BARBALOOTS represent the land animals that cannot continue to live in their environment due to waster and pollution. About 80% of wildlife live in the rainforest, many of which are the most vulnerable to deforestation. When there species lose a place to live, the become easier to hunt and therefore their populations begins to decrease and some go extinct. Some species that are currently threatened due to deforestation are the Amur Leopard (Around 60 in existence), the Black Rhino (Around 5,000 in existence), and the Cross River Gorilla (200-3000 in existence).
HUMMING FISH represent all consequences of unmitigated water pollution. Around 2 years ago, the state of Michigan decided to switch the Flint water supply from Lake Huron to the Flint River in order to save money, although the river is know for its polluted water. The water was eroding the iron water main pipes, turning the water brown and lead began to enter the water supply. A young pediatric doctor in the area noticed lead levels doubling and tripling in her patients’ blood levels, which is irreversible.
TRUFFULA TREES represent the materials that companies use for themselves that is from the environment. Some over-exploited resources include fossil fuels (oil, gas, coal), precious metals, trees, and water. Problems that arise with exploitation of naturals resources include deforestation, forced migrations of species, soil erosion, ozone depletion, water pollution, and the threat of natural disaster.
GRICKLE GRASS represents all of the plants that cannot continue to grow and flourish. Habitat loss, deforestation, and acid rain have caused many species of plant life to become threatened. This does not only reduce the amount of diversity in plant life, but also reduces the amount of nutrients and habitats for different wildlife. Some threatened species include tongue fern, dwarf lake iris, prairie fringed orchid, and Houghton’s goldenrod.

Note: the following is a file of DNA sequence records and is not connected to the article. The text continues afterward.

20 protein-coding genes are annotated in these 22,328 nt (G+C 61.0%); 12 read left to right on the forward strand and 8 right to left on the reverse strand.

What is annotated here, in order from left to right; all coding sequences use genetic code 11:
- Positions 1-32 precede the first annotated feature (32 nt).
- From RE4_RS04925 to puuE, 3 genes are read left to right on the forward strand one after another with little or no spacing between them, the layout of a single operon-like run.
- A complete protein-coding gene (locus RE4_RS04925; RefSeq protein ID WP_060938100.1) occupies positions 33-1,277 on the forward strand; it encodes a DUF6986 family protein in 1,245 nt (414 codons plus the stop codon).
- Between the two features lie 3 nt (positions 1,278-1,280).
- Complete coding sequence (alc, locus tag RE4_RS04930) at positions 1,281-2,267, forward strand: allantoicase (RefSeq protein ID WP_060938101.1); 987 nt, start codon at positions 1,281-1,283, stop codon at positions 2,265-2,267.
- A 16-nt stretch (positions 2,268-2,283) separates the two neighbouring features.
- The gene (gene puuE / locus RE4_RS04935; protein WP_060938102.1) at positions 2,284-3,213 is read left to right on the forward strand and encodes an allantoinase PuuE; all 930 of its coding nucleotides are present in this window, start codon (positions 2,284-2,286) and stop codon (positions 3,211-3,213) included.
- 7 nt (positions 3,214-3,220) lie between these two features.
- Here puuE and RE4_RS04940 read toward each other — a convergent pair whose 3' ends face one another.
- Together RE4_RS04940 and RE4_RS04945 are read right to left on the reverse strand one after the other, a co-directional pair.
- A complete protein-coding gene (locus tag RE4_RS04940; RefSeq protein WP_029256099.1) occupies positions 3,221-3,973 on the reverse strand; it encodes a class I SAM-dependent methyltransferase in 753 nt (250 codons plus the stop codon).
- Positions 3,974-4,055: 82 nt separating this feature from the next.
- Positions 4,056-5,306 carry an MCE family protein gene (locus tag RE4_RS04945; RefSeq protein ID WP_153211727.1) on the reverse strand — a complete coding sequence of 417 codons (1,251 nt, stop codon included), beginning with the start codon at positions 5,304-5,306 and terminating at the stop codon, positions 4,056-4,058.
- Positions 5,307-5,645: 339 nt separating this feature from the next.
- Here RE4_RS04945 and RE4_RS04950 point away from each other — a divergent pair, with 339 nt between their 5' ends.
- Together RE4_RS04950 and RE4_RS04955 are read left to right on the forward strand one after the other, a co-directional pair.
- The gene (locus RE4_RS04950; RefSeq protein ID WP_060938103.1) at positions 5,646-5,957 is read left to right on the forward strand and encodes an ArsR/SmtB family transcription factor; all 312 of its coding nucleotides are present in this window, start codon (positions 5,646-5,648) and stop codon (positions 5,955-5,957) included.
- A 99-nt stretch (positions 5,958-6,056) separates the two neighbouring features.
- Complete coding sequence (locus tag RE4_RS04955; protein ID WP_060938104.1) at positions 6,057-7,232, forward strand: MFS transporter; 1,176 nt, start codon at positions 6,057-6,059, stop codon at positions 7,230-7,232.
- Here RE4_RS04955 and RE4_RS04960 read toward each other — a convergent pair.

SMOGULA SMOKE represents the air pollution made by companies. American Electric Power (AEP) emits 130 metric tons carbon dioxide a year. This accounts for about 2% of the American annual total.
GLUPPITY GLUP represents all waste caused by manufacturing and industrial companies On April 20, 2010, an explosion of the Deepwater Horizon oil rig caused a sea-floor oil gusher to flow for 87 days into the Gulf of Mexico. It is considered the largest accidental marine oil spill in history. Due to the spill, extensive damage was caused to marine and wildlife habitats. In 2013, it was reported that animals continued to die at exponential rates due to the explosion.
THNEEDS represent fad products companies manufacture that are quickly no longer in demand. The clothing industry is the second largest polluter in the world, next to oil. The production includes raw material, textile manufacturing, clothing construction, shipping, retail, and disposal of the garment. Determining the footprint of this industry is nearly impossible due to the immense variety in production processes. However, a general assessment must take into account not only obvious pollutants – the pesticides used in cotton farming, dyes used in manufacturing and the amount of natural resources used in extraction, farming, harvesting, processing, manufacturing, and shipping.
After my analysis, I covered a brief history of “The Lorax.” “The Lorax” was published in 1971, a year after the first Earth Day was held. Dr. Seuss chose to set the story in a post-apocalyptic landscape in order to show the consequences of excessive industrialization. “The Lorax” was Dr. Seuss’s way of critiquing capitalism. He implied that the Once-ler relied on an aggressive advertising campaign in order to promote thneeds, a product that has no real purpose, in order to explain how advertising creates a false need for products with temporary appeal. Pro-business groups have attacked “The Lorax” as environmental propaganda and the book has been banned in some schools and libraries. A book very similar to “The Lorax” called “The Truax” was sponsored by the logging industry from the pro-consumerism point of view in response to Dr. Seuss’s book. In 1988, a school district in California has “The Lorax” on the second grade reading list. Terri Birkett, a member of a family owned hardwood flooring company, wrote “The Truax” and it was published by the National Oak Flooring Manufacturers’ Association (NOFMA).
I also thought it was important to do a section in my presentation about what we can learn from “The Lorax” at any age.
The final aspect of my presentation were four pictures where I took characters from the Lorax and put them in current environmental situations.